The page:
Fender WRHB rewind
Since I got my pickup winder back up and running to make some TMI pickups I've been getting swamped with requests to repair pickups. I'm not really into it, and I have SO little time for extra work, but if it's something cool, or for a friend I'll usually say yes.
I've done a few WRHBs before and I recently did a huge "experiment" with lots of "aftermarket" WRHBs including different Maxon and Fujigen made versions and some modern ones where I rewound a seventies Maxon one with several different gauges of wire to see how close I could get to an original. That's another huge blog when I get time.
The anatomy of the original Fender WRHB is well documented so I won't really go into it too much (I'll give you plenty of pics) here. It was designed by the great Seth Lover for Fender in the early seventies and uses several unique design qualities giving them a very hard to replicate tone using traditional materials and methods.
The obvious difference from the outside is the size. They are physically bigger than standard (Gibson, also designed by Seth) humbuckers which picks up more string in the magnetic flux.
They also use a unique material for the poles, which was expensive at the time and is now unobtainium. Seth developed poles using CuNiFe (Copper/Nickel/Iron) material which was easier to machine and thread. These poles were magnetized making the threaded pole the magnet, as apposed to a regular humbucker which has a steel pole/screw near a bar magnet (s) attached to the bottom of the assembly.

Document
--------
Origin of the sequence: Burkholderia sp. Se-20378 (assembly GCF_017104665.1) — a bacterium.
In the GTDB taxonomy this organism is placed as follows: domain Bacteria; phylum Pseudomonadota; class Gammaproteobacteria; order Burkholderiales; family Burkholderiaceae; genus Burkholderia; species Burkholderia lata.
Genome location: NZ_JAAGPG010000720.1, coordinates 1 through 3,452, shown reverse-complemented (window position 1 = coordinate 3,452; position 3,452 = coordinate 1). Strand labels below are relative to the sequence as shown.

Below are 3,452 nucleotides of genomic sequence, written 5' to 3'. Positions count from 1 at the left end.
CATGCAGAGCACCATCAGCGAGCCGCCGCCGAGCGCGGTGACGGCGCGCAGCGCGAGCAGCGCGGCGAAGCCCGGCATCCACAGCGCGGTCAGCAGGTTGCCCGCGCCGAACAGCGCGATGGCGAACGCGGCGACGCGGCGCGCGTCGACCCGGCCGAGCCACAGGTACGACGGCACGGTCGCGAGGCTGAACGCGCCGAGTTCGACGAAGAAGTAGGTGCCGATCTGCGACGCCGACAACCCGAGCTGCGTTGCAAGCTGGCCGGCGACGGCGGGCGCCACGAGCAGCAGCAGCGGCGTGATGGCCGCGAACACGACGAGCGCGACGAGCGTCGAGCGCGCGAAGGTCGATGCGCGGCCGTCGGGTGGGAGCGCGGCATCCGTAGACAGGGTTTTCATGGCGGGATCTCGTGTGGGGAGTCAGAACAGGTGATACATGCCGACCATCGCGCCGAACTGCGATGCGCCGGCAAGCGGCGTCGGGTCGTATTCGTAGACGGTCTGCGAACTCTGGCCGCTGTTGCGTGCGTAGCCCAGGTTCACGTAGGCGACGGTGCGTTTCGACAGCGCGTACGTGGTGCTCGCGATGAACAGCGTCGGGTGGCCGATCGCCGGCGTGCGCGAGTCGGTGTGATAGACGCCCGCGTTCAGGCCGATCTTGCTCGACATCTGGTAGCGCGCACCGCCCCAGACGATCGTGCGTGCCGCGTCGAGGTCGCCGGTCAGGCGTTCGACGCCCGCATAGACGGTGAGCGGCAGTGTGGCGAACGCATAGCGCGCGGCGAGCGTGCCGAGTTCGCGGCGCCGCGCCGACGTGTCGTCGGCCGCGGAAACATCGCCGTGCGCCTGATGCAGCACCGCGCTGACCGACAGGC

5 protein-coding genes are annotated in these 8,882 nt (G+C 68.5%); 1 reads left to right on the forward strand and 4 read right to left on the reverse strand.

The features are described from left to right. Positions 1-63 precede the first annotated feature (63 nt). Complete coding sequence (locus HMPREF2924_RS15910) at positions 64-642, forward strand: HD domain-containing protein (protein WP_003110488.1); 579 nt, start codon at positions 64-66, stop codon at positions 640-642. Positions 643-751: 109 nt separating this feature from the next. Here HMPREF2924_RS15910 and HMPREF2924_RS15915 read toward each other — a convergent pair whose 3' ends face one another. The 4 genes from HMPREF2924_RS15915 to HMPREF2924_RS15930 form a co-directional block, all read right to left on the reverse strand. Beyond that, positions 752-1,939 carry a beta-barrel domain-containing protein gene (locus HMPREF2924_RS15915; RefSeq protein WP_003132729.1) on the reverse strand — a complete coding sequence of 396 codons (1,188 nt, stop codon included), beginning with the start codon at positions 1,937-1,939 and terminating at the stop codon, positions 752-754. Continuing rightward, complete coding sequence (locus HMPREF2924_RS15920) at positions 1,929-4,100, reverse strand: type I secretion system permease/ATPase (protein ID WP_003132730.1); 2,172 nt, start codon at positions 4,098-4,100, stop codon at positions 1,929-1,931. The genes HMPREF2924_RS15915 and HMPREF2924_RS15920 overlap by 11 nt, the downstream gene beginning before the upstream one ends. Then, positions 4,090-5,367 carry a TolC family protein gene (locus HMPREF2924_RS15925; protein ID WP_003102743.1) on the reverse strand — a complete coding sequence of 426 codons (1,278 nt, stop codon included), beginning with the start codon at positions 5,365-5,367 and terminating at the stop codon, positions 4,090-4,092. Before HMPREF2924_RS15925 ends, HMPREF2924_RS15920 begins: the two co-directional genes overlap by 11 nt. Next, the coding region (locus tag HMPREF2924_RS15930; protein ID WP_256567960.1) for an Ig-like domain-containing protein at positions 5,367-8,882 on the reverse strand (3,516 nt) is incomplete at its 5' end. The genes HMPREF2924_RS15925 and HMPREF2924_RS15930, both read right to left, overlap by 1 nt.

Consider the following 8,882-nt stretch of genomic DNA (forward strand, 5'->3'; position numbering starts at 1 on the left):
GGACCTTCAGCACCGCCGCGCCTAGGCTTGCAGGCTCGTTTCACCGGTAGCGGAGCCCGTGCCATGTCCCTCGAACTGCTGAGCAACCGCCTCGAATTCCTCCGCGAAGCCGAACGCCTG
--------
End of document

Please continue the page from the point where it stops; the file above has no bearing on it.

Anyone who has tried slug pole P-90's (my favourite and ones I make for my guitars) knows the difference between the pole being the magnet, and the pole directing the magnetic flux. Personally I think the magnetic pole pickup is more articulate.
So, with wider bobbins, physically bigger pickup and rare metal magnetic poles the WRHB was, and is a beast all it's own. There are some very convincing "clones" out there using modern materials and techniques, and as I've said before (and will again when I get that other blog written) I really like the middle period (full size) Maxon (late seventies Greco) and early Maxon and Fujigen (early Fender Japan) versions a lot. To my ears, they do an almost perfect job of replicating the original, even with completely different design and wire gauge. But then, Maxon were and are one of the great electronics companies in musical history.
Anyway, back to this '74 Tele WRHB. It came in in an old Fender and one coil was dead in this pickup. The other coil still measured a good 5.4K so I carefully pulled the pickup apart to see if I could find a physical fault with the pickup.
No luck. It all looked OK so I removed the bad coil and started unwinding. As I've said in previous pickup repair blogs, I start unwinding the coil to see if there's a break/fault near the end of the coil that could be repaired keeping the original coil intact. No such luck here so I cut the wire off and cleaned up the bobbin.
The original Fender WRHB used AWG42 poly wire so I rewound it with the same wire. Notes from previous ones I've fixed (and that experiment) showed I needed "about" 6500 turns to get the desirable resistance. I thought I'd go for 6600 and If that was too many I can always unwind some to suit. I did this because the other good coil was slightly high (it depends on many factors) as these are "normally" around 10K or just over.
With 6600 turns on the bobbin I took it off the winder and measured it. 5.6K was good so I unwound some and reassembled the pickup. I managed to reuse the original yellow tape that I'd taken off the coil and everything went back exactly as it came apart.
I tested the output and phase with my signal generator and scope and everything looked great so the cover was put back on and soldered in place.
This can go back to the shop to be put back in it's beautiful vintage Tele. I didn't clean it up at all as the guitar is absolutely hammered, in a good way, and it would have really stuck out if I cleaned it all up and polished it. It looks so good like this and still suits the rest of the guitar. Ready to fight again.